The Candidate: Dr Groth is an Assistant Professor of Nursing and a nationally certified women's health nurse practitioner. Her long-term goal is to become an independent investigator in patient oriented research, with the expertise to implement gene-based exercise interventions to prevent obesity in high risk women. This program of research focuses on obesity in women, with an emphasis on the genetic effects on weight gain, especially in the vulnerable time of pregnancy and interventions to prevent and/or limit excessive pregnancy weight gain. The intermediate goals of this career development plan focus on education and research. The educational goal is to acquire skills central to test gene-environment interactions and the implementation of intervention studies in the context of an interdisciplinary team in preparation for a full scale R01. The research goal is to develop expertise as an independent investigator by implementing two projects to develop expertise as an independent involving (a) clarification of the gene-environment interaction of the GNB3 gene and (b) focus groups to elicit the attitudes and beliefs of African-American women about physical activity during pregnancy. The findings will provide a framework for the establishing a foundation for genetic-based behavioral intervention research. These goals are the direct result of the candidate's experiences as a women's health nurse practitioner coupled with training at the NINR summer genetics institute in 2006. Practice as a clinician providing health care to underserved and uninsured women since 1994 has extensively influenced my research goals. This proposed career development plan pulls together discrete areas of research that require very different skill sets. Therefore, an interdisciplinary team of mentors and consultants, with distinct areas of expertise, have been included in this career development team. Environment: The University of Rochester, School of Nursing, a part of the University of Rochester Medical Center, has a long history of nursing research. In 2006 the University of Rochester received a $40 million NIH award to establish a Clinical and Translational Science Institute (CTSI), which has increased support to researchers across the medical center and created an atmosphere conducive to collaborative and interdisciplinary teams for translational research from T1-T4. The candidate received funding from the CTSI for a KL2 scholar award in July 2008, which provides bridging funding for 1-2 years until individual funding can be attained. Given the supportive environment, the early stages of this career development plan recently began under the guidance of this team of experienced NIH funded, nationally recognized mentors, who provide an essential combination of expertise for the identified areas of development: expertise in research design including RCTs and focus groups, cultural competency and recruiting of vulnerable populations, genetics, and exercise in pregnancy. Research: Recent figures indicate three-quarters of all African-American women are overweight or obese. Obesity in African-American women is due, in part, to excessive pregnancy weight gain. Genetic susceptibility and individual behaviors likely interact and contribute to pregnancy weight gain, which then contributes to long- term obesity. Thus, prevention of excessive gestational weight gain would decrease morbidity and mortality in US African-American women. Little is known about gene-environment interactions that contribute to pregnancy weight gain. Seventy percent of the world-wide African-American population carries the GNB3 825T allele, which appears to be associated with increased gestational weight gain, postpartum weight retention, and low birth weight. It is postulated that African-American women who gain and retain excessive pregnancy weight and deliver smaller infants are carriers of the 825T allele--an effect that may be attenuated by physical activity. The overarching goal of this proposal is to establish the foundation to develop, test, and implement a physical activity intervention in high-risk African American women using the essential amount of physical activity, based on genotype, required to limit excessive weight gain/retention in pregnancy. To this end, the research plan has 3 aims: (a) examine the GNB3 825T allele gene-environment interaction during pregnancy;(b) determine the critical levels of physical activity essential to prevent excessive weight gain for women who carry the 825T allele;and (c) identify women's beliefs regarding physical activity during pregnancy and what physical activities African-American women would participate in while pregnant. To accomplish these goals two projects will be conducted: 1) Phase I study--a prospective candidate gene-association study examining the GNB3 825T allele and how it interacts with physical activity during pregnancy and 2) Phase II study--a qualitative, descriptive study that utilizes focus groups to elicit the attitudes and beliefs of African-American women regarding physical activity during pregnancy. The Phase I study, utilizing established interviews and questionnaires for dietary and physical activity measurement, pedometers, weight/height measurement, resting energy expenditure measures, and deoxyribonucleic acid (DNA) was approved by the University of Rochester Research Subjects Review Board. The protocol and procedures are in place and active recruitment has recently commenced.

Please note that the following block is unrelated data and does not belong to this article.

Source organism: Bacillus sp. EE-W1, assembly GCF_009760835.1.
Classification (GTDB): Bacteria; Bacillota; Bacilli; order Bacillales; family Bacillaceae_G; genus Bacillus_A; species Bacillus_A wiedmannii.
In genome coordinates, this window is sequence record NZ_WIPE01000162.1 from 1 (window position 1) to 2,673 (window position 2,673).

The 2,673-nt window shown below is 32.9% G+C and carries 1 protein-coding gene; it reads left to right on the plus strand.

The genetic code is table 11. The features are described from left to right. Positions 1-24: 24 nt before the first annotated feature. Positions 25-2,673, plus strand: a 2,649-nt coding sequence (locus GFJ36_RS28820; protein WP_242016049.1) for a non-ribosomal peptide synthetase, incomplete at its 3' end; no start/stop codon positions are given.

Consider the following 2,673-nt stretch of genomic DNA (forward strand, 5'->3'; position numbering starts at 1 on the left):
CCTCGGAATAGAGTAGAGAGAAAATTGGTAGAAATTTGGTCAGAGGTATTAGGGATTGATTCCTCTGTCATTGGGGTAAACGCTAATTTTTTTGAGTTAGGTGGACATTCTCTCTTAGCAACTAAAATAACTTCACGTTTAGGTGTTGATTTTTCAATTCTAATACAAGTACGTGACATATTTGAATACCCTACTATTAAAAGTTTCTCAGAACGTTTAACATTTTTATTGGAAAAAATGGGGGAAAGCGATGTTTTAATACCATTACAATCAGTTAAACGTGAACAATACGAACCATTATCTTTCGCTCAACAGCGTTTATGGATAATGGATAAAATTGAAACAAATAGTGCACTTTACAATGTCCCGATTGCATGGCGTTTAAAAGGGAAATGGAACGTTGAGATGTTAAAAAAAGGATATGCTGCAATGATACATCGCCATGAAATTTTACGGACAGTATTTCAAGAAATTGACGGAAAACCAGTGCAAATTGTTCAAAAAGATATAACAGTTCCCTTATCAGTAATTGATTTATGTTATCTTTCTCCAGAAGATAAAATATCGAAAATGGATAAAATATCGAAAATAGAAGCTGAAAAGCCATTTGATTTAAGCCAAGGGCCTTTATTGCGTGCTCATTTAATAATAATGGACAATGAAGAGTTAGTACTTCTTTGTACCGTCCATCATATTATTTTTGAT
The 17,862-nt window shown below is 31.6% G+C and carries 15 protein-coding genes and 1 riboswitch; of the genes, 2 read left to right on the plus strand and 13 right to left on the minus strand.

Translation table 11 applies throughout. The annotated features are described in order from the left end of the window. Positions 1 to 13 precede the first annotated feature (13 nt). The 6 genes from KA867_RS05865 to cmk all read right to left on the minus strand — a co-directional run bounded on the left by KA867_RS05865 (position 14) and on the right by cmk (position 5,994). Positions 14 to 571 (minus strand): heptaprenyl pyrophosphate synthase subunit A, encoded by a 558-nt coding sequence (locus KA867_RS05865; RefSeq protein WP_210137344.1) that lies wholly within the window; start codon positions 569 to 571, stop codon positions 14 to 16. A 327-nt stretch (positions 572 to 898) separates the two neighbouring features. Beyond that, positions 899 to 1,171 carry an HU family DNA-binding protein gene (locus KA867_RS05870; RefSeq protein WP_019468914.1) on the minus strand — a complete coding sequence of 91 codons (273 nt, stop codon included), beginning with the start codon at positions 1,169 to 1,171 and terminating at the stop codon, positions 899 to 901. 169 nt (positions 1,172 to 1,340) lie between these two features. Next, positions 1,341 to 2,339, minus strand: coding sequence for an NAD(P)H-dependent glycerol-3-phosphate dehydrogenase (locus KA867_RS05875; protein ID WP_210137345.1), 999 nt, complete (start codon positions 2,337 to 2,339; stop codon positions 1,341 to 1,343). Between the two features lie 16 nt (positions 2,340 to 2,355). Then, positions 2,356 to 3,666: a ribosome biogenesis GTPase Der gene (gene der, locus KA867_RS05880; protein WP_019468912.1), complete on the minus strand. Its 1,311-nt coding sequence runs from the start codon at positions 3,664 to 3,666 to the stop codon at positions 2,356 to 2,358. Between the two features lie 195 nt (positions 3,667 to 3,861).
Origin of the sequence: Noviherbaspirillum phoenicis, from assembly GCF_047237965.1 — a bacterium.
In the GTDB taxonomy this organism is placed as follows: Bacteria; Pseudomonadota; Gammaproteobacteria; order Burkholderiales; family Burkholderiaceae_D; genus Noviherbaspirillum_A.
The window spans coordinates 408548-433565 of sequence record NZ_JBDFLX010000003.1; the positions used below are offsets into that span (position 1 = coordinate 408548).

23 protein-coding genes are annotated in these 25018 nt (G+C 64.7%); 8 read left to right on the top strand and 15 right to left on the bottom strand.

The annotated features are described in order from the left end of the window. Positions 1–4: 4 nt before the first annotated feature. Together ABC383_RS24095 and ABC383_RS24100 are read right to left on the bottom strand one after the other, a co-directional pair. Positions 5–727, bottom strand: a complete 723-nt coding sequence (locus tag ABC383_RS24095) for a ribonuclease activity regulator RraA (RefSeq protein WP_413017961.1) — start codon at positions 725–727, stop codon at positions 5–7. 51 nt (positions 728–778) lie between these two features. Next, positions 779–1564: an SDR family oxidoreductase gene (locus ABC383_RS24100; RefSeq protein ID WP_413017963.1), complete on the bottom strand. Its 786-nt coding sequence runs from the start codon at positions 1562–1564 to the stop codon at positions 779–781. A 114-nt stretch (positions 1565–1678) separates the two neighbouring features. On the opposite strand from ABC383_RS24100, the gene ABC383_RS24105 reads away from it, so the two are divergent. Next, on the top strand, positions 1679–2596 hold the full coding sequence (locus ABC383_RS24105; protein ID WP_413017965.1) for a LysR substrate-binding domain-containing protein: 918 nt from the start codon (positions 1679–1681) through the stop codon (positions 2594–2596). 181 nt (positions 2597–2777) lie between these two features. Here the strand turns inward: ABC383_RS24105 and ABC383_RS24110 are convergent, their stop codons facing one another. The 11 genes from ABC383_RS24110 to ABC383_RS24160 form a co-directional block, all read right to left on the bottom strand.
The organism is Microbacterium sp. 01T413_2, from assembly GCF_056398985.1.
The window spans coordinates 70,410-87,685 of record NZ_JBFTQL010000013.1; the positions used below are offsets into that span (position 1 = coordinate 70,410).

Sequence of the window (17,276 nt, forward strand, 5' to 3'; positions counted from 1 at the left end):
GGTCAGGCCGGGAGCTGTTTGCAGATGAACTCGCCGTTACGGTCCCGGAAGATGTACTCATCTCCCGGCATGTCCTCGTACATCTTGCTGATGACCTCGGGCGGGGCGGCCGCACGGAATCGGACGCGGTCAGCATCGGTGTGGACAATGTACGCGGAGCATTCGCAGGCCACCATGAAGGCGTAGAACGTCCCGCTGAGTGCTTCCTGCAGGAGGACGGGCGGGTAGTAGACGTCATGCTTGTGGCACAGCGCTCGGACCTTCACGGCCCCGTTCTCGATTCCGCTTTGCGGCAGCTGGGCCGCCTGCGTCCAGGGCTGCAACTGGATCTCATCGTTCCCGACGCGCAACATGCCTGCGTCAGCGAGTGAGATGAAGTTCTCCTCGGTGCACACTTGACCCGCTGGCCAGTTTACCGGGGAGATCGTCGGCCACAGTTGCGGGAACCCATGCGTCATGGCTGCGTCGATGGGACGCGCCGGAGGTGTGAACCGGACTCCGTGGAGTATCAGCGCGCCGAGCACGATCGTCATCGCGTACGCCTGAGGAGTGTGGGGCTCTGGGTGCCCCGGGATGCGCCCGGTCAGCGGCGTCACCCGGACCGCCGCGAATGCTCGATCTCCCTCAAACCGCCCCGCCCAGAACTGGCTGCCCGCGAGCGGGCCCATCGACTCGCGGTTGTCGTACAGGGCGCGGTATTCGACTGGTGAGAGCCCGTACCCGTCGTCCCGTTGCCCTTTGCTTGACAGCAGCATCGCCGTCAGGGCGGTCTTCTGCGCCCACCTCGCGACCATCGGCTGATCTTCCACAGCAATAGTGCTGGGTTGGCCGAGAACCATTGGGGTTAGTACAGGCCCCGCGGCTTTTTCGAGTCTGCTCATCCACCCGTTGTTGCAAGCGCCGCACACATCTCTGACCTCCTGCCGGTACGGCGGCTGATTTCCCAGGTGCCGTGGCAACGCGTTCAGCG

Obesity in US women, especially African-American women is due, in part, to excessive pregnancy weight gain. Genetic susceptibility and individual behaviors likely interact and contribute to pregnancy weight gain, which then contributes to obesity. Prevention of excessive gestational weight gain would decrease morbidity and mortality in US African-American women.
|Meng, Ying; Groth, Susan W; Stewart, Patricia et al. (2018) An Exploration of the Determinants of Gestational Weight Gain in African American Women: Genetic Factors and Energy Expenditure. Biol Res Nurs 20:118-125|
|Groth, Susan W; Stewart, Patricia A; Ossip, Deborah J et al. (2017) Micronutrient Intake Is Inadequate for a Sample of Pregnant African-American Women. J Acad Nutr Diet 117:589-598|
|Groth, Susan W; Morrison-Beedy, Dianne (2015) GNB3 and FTO Polymorphisms and Pregnancy Weight Gain in Black Women. Biol Res Nurs 17:405-12|
|Groth, Susan W; Holland, Margaret L; Kitzman, Harriet et al. (2013) Gestational weight gain of pregnant African American adolescents affects body mass index 18 years later. J Obstet Gynecol Neonatal Nurs 42:541-50|
|Groth, Susan W; Morrison-Beedy, Dianne (2013) Low-income, pregnant, African American women's views on physical activity and diet. J Midwifery Womens Health 58:195-202|
|Groth, Susan W; Morrison-Beedy, Dianne; Meng, Ying (2012) How pregnant African American women view pregnancy weight gain. J Obstet Gynecol Neonatal Nurs 41:798-808|
|Groth, Susan W; Morrison-Beedy, Dianne (2011) Obesity risk in urban adolescent girls: nutritional intentions and health behavior correlates. J N Y State Nurses Assoc 42:15-20; quiz 26-8|
|Groth, Susan W; Morrison-Beedy, Dianne (2011) Smoking, substance use, and mental health correlates in urban adolescent girls. J Community Health 36:552-8|
|Groth, Susan W (2010) Honorarium or coercion: use of incentives for participants in clinical research. J N Y State Nurses Assoc 41:11-3; quiz 22|
|Groth, Susan W (2010) Adiponectin and polycystic ovary syndrome. Biol Res Nurs 12:62-72|